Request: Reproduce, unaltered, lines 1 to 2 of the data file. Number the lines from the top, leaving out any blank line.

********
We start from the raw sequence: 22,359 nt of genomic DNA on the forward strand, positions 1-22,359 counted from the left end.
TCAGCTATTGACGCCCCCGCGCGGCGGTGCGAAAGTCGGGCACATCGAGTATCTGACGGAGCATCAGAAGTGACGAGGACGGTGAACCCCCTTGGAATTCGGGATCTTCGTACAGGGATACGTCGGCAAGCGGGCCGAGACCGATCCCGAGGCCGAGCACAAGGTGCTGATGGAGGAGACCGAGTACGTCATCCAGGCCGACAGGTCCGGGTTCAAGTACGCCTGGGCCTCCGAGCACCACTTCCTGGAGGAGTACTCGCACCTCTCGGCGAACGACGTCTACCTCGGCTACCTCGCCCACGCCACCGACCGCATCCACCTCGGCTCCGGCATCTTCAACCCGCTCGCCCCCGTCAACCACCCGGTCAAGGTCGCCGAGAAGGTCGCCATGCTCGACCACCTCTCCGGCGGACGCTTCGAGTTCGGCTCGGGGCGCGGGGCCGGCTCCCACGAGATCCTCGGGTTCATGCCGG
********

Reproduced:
We start from the raw sequence: 22,359 nt of genomic DNA on the forward strand, positions 1-22,359 counted from the left end.
TCAGCTATTGACGCCCCCGCGCGGCGGTGCGAAAGTCGGGCACATCGAGTATCTGACGGAGCATCAGAAGTGACGAGGACGGTGAACCCCCTTGGAATTCGGGATCTTCGTACAGGGATACGTCGGCAAGCGGGCCGAGACCGATCCCGAGGCCGAGCACAAGGTGCTGATGGAGGAGACCGAGTACGTCATCCAGGCCGACAGGTCCGGGTTCAAGTACGCCTGGGCCTCCGAGCACCACTTCCTGGAGGAGTACTCGCACCTCTCGGCGAACGACGTCTACCTCGGCTACCTCGCCCACGCCACCGACCGCATCCACCTCGGCTCCGGCATCTTCAACCCGCTCGCCCCCGTCAACCACCCGGTCAAGGTCGCCGAGAAGGTCGCCATGCTCGACCACCTCTCCGGCGGACGCTTCGAGTTCGGCTCGGGGCGCGGGGCCGGCTCCCACGAGATCCTCGGGTTCATGCCGG